The "King" of Cana­dian Coins Cana­dian 50 Cents 1921

Montreal Times - - News -

In light of the on-go­ing com­mem­o­ra­tions of the 100th an­niver­sary of World War I, now seems like an ap­pro­pri­ate time to look back on the cir­cum­stances that pro­duced Canada’s most prized nu­mis­matic rar­ity: the 1921 fifty cent piece. The war years saw pro­duc­tion at the Ot­tawa Mint in­crease dra­mat­i­cally.A boom­ing Cana­dian econ­omy ne­ces­si­tated the vast ex­pan­sion of coinage pro­duc­tion, in­clud­ing all sil­ver de­nom­i­na­tions from the five cent piece to the fifty cent piece.

Af­ter the war came to a close, large stock­piles of ear­lier-dated sil­ver coins re­mained on-hand. But as a post-war de­pres­sion be­gan to set in, the pub­lic de­mand for sil­ver coinage de­clined con­sid­er­ably. That was es­pe­cially for large de­nom­i­na­tions like the fifty cent piece.

Mint records show that more than 200,000 fifty cent coins were struck in 1921 de­spite the lack of de­mand for them. Rea­sons for their pro­duc­tion are un­known, although re­searchers have sug­gested they were made so vis­i­tors to the Mint could ac­quire an ex­am­ple if they so de­sired. Be­tween 1921 and 1929, only 28,000 fifty cent pieces were dis­trib­uted, vir­tu­ally all of them dated 1920. The 1921 pieces sat in stor­age un­til 1929, when the need for fifty cent coins be­gan to pick up.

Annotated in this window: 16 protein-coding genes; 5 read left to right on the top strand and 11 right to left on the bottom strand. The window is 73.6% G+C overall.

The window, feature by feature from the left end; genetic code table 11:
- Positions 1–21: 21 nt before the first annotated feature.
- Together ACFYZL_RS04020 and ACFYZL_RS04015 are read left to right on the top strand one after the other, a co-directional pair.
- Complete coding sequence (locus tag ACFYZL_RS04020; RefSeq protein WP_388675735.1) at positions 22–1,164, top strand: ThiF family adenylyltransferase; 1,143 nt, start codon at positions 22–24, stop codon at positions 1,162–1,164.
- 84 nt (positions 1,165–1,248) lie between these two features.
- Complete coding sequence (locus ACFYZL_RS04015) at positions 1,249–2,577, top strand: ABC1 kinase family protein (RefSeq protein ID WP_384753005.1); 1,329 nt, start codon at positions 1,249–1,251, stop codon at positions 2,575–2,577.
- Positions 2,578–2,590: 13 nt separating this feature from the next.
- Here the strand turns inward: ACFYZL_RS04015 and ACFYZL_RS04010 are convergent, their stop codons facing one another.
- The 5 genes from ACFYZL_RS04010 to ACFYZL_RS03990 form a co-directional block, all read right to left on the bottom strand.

By then Mint per­son­nel had two op­tions. They could re­lease the large hold­ings of fifty cent pieces from pre­vi­ous years or strike new coins. They fig­ured the pub­lic might be sus­pi­cious if the coins they de­manded in 1929 were all back-dated by nearly a decade. In re­sponse, the Mint melted nearly half a mil­lion fifty cent coins, us­ing the sil­ver to strike new 1929 fifty cent pieces. Nearly the en­tire mintage of 1921 was de­stroyed in the process.

The es­ti­mated sur­vival rate for the 1921 has re­mained con­sis­tent over the years. Be­tween 50 and 100 pieces are be­lieved ex­tant. Ex­am­ples sur­vive in a wide range of con­di­tions, from heav­ily cir­cu­lated to per­fect mint con­di­tion. The finest known pieces were likely set aside by Mint em­ploy­ees aware of the im­pend­ing rar­ity of the 1921. To­day, even low-grade spec­i­mens re­al­ize tens of thou­sands of dol­lars at auc­tion, and the finest rep­re­sen­ta­tive has brought more than $300,000.

While there are rarer Cana­dian coins in the ab­so­lute sense, none match the sto­ried his­tory of the 1921 fifty cent. Its legacy as the “King of Cana­dian Coins” makes it a true piece of nu­mis­matic roy­alty, one that will con­tinue to reign for years to come.

1921 50 cents Cana­dian coin

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